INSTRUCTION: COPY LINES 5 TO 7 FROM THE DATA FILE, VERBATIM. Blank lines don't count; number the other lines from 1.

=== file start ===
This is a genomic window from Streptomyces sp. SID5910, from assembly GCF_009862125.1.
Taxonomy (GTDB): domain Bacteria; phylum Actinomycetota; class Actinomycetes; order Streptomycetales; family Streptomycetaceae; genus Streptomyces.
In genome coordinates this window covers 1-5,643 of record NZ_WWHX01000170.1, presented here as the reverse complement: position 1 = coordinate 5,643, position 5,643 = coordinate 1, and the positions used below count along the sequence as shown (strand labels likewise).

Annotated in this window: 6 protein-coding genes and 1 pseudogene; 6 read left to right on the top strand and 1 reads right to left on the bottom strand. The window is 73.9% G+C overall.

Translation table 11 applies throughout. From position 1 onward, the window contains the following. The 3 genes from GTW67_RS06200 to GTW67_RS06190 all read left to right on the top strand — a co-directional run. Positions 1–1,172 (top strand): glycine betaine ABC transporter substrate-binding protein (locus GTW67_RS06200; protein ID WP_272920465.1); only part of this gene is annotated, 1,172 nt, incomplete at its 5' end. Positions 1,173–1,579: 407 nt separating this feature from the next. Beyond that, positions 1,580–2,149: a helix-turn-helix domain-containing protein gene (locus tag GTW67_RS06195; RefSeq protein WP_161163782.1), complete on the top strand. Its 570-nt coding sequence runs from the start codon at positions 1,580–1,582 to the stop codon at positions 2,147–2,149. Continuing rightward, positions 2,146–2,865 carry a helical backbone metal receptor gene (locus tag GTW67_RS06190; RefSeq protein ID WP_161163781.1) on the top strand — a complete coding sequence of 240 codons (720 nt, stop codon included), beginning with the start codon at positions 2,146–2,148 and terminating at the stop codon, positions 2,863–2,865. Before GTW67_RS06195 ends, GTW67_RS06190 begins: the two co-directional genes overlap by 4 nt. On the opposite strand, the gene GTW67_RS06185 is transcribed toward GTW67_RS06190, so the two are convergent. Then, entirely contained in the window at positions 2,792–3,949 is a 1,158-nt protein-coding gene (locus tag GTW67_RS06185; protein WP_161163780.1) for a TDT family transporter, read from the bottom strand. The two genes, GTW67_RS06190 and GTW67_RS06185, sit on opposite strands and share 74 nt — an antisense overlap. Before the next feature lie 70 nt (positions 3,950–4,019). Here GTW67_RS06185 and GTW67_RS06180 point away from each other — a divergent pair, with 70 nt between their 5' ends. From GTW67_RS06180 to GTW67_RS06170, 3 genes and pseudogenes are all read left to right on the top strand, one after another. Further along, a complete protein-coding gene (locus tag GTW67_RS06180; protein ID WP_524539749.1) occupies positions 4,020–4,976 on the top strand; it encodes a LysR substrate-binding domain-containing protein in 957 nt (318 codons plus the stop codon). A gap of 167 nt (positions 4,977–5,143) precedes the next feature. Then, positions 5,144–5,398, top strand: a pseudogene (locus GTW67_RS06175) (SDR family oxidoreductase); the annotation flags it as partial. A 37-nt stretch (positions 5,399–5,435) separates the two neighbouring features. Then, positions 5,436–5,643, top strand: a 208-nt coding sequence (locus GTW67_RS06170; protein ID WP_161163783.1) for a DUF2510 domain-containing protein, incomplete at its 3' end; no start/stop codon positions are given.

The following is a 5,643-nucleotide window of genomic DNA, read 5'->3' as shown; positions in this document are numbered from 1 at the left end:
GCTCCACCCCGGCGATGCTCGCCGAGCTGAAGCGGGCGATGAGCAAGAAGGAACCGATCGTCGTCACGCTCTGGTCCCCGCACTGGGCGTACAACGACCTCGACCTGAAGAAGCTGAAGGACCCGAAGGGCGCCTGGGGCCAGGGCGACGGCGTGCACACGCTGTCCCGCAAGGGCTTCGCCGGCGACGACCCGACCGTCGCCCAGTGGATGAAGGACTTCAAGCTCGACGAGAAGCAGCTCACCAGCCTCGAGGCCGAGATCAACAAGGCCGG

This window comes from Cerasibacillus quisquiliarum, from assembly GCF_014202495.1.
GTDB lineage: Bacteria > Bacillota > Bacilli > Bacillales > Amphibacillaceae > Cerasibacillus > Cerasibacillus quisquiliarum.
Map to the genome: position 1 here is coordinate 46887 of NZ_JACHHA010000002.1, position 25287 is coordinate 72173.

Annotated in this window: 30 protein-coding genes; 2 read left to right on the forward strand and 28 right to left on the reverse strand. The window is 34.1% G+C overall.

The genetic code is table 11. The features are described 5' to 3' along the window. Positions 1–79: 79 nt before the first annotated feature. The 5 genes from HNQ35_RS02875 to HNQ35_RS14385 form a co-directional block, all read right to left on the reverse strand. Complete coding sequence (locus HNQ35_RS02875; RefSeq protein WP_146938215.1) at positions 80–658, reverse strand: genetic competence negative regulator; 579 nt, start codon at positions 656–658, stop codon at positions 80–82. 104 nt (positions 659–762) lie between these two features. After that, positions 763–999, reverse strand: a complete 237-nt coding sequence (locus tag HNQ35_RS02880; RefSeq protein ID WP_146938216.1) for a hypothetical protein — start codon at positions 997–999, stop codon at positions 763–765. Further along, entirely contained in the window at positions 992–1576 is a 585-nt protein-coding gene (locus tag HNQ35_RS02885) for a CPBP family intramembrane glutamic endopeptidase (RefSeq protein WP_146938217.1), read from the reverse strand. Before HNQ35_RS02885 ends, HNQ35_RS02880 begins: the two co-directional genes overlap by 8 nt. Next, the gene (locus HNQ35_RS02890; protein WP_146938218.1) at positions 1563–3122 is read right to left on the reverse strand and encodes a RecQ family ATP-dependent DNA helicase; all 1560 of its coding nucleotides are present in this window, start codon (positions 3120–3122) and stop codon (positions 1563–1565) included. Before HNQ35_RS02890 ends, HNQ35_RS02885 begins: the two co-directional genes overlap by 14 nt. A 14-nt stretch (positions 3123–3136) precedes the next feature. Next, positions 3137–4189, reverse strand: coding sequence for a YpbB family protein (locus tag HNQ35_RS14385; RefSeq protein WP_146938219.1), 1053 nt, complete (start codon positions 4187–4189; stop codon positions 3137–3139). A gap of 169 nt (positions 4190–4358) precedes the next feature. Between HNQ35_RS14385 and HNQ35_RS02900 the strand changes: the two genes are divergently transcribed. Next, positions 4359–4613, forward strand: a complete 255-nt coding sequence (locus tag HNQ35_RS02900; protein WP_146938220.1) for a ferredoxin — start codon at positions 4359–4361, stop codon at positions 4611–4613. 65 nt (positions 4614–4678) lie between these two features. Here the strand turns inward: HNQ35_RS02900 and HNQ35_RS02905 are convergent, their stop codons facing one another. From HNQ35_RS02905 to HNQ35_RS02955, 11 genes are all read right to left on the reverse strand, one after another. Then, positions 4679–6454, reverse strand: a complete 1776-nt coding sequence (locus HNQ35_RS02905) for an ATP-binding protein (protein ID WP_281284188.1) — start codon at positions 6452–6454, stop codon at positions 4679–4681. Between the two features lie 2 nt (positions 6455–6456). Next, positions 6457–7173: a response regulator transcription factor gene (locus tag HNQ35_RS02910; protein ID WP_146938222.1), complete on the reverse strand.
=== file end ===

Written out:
Translation table 11 applies throughout. From position 1 onward, the window contains the following. The 3 genes from GTW67_RS06200 to GTW67_RS06190 all read left to right on the top strand — a co-directional run. Positions 1–1,172 (top strand): glycine betaine ABC transporter substrate-binding protein (locus GTW67_RS06200; protein ID WP_272920465.1); only part of this gene is annotated, 1,172 nt, incomplete at its 5' end. Positions 1,173–1,579: 407 nt separating this feature from the next. Beyond that, positions 1,580–2,149: a helix-turn-helix domain-containing protein gene (locus tag GTW67_RS06195; RefSeq protein WP_161163782.1), complete on the top strand. Its 570-nt coding sequence runs from the start codon at positions 1,580–1,582 to the stop codon at positions 2,147–2,149. Continuing rightward, positions 2,146–2,865 carry a helical backbone metal receptor gene (locus tag GTW67_RS06190; RefSeq protein ID WP_161163781.1) on the top strand — a complete coding sequence of 240 codons (720 nt, stop codon included), beginning with the start codon at positions 2,146–2,148 and terminating at the stop codon, positions 2,863–2,865. Before GTW67_RS06195 ends, GTW67_RS06190 begins: the two co-directional genes overlap by 4 nt. On the opposite strand, the gene GTW67_RS06185 is transcribed toward GTW67_RS06190, so the two are convergent. Then, entirely contained in the window at positions 2,792–3,949 is a 1,158-nt protein-coding gene (locus tag GTW67_RS06185; protein WP_161163780.1) for a TDT family transporter, read from the bottom strand. The two genes, GTW67_RS06190 and GTW67_RS06185, sit on opposite strands and share 74 nt — an antisense overlap. Before the next feature lie 70 nt (positions 3,950–4,019). Here GTW67_RS06185 and GTW67_RS06180 point away from each other — a divergent pair, with 70 nt between their 5' ends. From GTW67_RS06180 to GTW67_RS06170, 3 genes and pseudogenes are all read left to right on the top strand, one after another. Further along, a complete protein-coding gene (locus tag GTW67_RS06180; protein ID WP_524539749.1) occupies positions 4,020–4,976 on the top strand; it encodes a LysR substrate-binding domain-containing protein in 957 nt (318 codons plus the stop codon). A gap of 167 nt (positions 4,977–5,143) precedes the next feature. Then, positions 5,144–5,398, top strand: a pseudogene (locus GTW67_RS06175) (SDR family oxidoreductase); the annotation flags it as partial. A 37-nt stretch (positions 5,399–5,435) separates the two neighbouring features. Then, positions 5,436–5,643, top strand: a 208-nt coding sequence (locus GTW67_RS06170; protein ID WP_161163783.1) for a DUF2510 domain-containing protein, incomplete at its 3' end; no start/stop codon positions are given.

The following is a 5,643-nucleotide window of genomic DNA, read 5'->3' as shown; positions in this document are numbered from 1 at the left end:
GCTCCACCCCGGCGATGCTCGCCGAGCTGAAGCGGGCGATGAGCAAGAAGGAACCGATCGTCGTCACGCTCTGGTCCCCGCACTGGGCGTACAACGACCTCGACCTGAAGAAGCTGAAGGACCCGAAGGGCGCCTGGGGCCAGGGCGACGGCGTGCACACGCTGTCCCGCAAGGGCTTCGCCGGCGACGACCCGACCGTCGCCCAGTGGATGAAGGACTTCAAGCTCGACGAGAAGCAGCTCACCAGCCTCGAGGCCGAGATCAACAAGGCCGG